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Tripura’s traditional practitioners take steps to conserve herbal biodiversity to revive Ayurveda


Kanchanpur (North Tripura), Sept.30: Ayurveda, which literally means the science of life, is an ancient Indian system of natural and holistic medicine.

The Atharvaveda, one of the four Vedas in Indian civilization, is the origin of Ayurvedic practices which includes the use of herbal medicines along with mineral or metal supplementation, surgical techniques, opium, and application of oil by massages.

Once lost in the fame and development of allopathy and medical science, Ayurveda is gradually reviving again and getting popular since it has negligible side effects and is a totally natural form of treatment.

But the biggest hurdle in this process of rejuvenation is getting the right herb at the right time, as due to the shrinking of forests and climate change, there is a constant threat of herbs gradually getting extinct.

To overcome such hindrances, 55 traditional Ayurveda practitioners residing in remote Kanchanchanpur sub-division of North Tripura have come together under the banner of the Vaidyaraj Herbal Growers Society (VHGS) and formed ten herbal gardens at various spots.

The members of the society, with some financial and technical help from the Centre for Forest Based Livelihood and Extension, have collected hundreds of rare species of herbs useful in preparing Ayurvedic medicines from far flung areas and are growing them in these gardens.

The idea behind the herbal garden besides preservation is to get access to various herbs at one spot as and when necessary or required.

One such garden has come up in the house of Amiya Choudhury, an Ayurvedic practitioner at Netajinagar village in Kanchanpur.

The garden, spread over an area of two hectares, has over 500 species of herbs, all collected by members of the society from various places during the last year.

These Ayurvedic practitioners from various religions and tribes gather at the herbal garden at regular intervals to nurture their collection of herbs and share their traditions and knowledge.

“We are collecting medicinal plants from far-flung places and growing them in our herbal gardens. At present, we have 500 species of medicinal plants for various diseases right from stomach problem, flu, fever, broken bones, snake bite, liver problem, jaundice and many others in our garden. We wanted to collect and share this traditional medical knowledge from various tribes and communities of this area like the Chakma, Bengali, Reang, Mog and formed a committee. Now, with the reduction of forests, these plants are getting less. So, we took this initiative to collect them here and the CFLE has helped us in this,” said Amiya Choudhury, the group’s leader.

Beside collecting herbs, the group is also documenting their ancestral knowledge on Ayurveda passed down by their ancestors through the oral route. At present, they are in the process of giving it the shape of a book so that the knowledge can be preserved and passed on to the future generations.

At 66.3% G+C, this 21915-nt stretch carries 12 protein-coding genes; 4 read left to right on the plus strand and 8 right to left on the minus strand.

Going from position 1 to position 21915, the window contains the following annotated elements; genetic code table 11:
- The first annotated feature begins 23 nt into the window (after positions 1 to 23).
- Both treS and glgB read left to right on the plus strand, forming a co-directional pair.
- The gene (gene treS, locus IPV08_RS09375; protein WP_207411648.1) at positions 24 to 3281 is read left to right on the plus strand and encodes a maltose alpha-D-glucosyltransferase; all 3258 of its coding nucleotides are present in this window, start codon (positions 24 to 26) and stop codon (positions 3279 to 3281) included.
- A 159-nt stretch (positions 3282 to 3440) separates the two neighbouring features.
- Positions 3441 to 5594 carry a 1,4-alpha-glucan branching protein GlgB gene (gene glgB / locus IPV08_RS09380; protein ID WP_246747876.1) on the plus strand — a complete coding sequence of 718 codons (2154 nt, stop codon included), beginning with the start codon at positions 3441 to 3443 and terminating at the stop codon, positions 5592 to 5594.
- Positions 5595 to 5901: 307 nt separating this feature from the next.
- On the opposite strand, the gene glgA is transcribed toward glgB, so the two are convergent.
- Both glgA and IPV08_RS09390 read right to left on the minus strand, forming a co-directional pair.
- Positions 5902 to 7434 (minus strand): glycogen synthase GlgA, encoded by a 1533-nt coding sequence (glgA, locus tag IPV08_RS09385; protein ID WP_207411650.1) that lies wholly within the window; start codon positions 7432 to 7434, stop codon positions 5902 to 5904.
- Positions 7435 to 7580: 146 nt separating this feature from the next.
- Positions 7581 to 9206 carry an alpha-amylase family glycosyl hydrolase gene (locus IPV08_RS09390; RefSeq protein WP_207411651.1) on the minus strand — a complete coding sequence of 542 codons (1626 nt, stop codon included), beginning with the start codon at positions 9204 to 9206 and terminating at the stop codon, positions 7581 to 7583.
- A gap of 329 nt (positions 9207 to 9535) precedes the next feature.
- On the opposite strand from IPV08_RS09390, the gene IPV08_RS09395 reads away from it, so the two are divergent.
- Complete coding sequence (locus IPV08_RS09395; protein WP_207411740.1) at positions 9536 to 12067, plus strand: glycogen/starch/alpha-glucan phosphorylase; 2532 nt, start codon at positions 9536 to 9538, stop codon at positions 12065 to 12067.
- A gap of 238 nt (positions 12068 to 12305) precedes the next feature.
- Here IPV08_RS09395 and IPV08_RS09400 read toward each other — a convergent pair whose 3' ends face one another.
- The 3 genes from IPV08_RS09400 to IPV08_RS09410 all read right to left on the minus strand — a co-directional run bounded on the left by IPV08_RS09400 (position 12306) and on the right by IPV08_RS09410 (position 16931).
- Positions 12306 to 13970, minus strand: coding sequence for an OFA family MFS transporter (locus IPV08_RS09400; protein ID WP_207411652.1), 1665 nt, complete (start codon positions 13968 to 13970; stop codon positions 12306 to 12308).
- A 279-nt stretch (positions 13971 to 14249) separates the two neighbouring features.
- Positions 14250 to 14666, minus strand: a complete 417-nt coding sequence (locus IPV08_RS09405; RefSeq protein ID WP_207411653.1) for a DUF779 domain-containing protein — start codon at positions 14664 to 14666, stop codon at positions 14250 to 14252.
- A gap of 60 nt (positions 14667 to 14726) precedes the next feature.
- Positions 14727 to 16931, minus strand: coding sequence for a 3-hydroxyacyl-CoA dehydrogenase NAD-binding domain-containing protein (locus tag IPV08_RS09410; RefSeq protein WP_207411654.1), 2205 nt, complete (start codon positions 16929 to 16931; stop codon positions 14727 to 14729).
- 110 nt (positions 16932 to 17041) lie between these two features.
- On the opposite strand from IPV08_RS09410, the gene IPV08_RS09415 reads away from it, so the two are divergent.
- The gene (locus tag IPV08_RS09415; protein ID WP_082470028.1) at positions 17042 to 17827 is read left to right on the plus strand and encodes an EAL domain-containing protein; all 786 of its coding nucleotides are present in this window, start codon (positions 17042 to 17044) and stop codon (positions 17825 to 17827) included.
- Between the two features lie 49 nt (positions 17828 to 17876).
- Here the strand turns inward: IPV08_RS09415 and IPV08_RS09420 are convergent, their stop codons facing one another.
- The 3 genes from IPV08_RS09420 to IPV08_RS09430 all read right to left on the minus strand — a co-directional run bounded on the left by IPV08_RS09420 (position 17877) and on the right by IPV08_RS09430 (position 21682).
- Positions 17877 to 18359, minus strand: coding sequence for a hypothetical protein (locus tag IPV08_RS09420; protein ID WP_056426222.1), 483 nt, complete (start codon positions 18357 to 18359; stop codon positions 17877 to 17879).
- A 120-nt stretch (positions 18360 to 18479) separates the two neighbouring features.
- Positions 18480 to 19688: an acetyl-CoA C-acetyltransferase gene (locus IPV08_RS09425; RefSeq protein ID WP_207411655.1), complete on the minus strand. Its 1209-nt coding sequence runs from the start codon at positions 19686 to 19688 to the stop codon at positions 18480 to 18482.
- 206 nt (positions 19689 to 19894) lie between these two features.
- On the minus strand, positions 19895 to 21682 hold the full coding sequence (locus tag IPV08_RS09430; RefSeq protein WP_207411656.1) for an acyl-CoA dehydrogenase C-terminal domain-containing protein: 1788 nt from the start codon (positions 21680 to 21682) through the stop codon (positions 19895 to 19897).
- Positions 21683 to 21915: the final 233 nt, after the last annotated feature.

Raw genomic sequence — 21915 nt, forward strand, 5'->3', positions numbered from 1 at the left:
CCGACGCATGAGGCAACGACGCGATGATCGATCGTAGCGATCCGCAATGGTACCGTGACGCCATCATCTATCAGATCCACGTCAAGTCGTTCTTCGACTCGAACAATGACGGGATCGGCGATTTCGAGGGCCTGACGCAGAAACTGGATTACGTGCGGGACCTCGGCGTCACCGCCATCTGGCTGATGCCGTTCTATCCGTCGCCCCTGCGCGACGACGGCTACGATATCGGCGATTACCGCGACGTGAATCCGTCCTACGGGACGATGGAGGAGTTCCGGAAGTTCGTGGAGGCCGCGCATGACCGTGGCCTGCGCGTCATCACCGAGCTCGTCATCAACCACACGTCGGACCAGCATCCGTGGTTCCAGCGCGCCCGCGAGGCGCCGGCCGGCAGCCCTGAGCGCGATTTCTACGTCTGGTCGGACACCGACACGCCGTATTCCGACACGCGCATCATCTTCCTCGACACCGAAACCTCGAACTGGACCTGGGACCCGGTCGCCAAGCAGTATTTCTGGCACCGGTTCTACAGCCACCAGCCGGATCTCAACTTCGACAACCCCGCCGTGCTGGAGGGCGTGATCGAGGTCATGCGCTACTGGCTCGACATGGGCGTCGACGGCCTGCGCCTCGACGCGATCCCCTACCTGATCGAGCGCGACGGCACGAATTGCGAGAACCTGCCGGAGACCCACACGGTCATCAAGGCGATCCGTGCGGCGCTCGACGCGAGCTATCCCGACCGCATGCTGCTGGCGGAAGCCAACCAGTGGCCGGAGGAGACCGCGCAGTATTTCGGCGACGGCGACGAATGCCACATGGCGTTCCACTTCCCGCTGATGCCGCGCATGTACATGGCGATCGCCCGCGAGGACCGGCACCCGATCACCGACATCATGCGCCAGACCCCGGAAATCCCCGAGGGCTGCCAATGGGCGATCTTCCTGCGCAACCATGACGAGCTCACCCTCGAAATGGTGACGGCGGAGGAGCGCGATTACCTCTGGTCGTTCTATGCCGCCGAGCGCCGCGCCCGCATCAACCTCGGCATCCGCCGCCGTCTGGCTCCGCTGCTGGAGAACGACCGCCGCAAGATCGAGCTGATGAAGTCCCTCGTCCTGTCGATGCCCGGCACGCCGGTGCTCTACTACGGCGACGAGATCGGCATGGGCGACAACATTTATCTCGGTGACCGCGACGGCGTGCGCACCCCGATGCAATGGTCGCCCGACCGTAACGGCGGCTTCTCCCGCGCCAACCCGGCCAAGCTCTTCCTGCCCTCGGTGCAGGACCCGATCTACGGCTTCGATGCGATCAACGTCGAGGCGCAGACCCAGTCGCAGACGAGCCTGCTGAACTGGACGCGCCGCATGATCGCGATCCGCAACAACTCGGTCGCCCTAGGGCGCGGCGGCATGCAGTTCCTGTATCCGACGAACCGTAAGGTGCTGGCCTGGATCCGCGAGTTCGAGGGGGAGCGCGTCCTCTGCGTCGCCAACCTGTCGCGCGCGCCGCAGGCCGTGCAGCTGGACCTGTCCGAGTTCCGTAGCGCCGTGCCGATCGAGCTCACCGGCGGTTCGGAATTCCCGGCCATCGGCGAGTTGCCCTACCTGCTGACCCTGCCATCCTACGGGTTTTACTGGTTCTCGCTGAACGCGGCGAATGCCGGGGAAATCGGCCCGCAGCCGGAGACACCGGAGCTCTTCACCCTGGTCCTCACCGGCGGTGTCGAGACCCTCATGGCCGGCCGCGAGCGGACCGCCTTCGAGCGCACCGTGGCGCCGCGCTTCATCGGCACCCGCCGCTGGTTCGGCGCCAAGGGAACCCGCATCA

“We want to pass this knowledge to our future generations, and for that, along with the herbal garden, we are also documenting and compiling knowledge of all the communities in the form of book, with all information about which plants are useful for which particular disease,” said Chowdhury.

Punyamani Chakma, an aged Ayurvedic practitioner, said : “I practice Ayurveda to earn a livelihood and this has been my forefathers profession. Earlier, we use to get all these medicines from the forest, but now, we get them from this garden and it is very useful for me.”

The practitioners said that currently they are practicing Ayurveda in their homes, but are hopeful that in the coming days, they get regular Ayurvedic licenses so that they can open up centers at various places in the Kanchanpur and help people to get better treatment and at the same time earn a better livelihood.

Ratneshwar Chakma, a member of the VHGS, said, “Since these medicinal plants are gradually getting extinct in the jungle, so we are collecting them from there and growing them here at one place. We are growing them here so that we may get whatever we need at any moment. If we get a license, then it will be very beneficial, because it will allow all 55 of us to sell our products in the Kanchanpur market. Now, without a licence, we are not allowed to sell in the open market.”

According to an estimate, up to 80 percent of people in India use some form of traditional medicine, a category which includes Ayurveda.

The Indian Government supports research and teaching in Ayurveda through many channels at both the national and state levels.

The state-sponsored Central Council for Research in Ayurvedic Sciences (CCRAS) is designed to do research on Ayurveda.

As of now, India has over 180 training centers those offer degrees in traditional Ayurvedic medicine.


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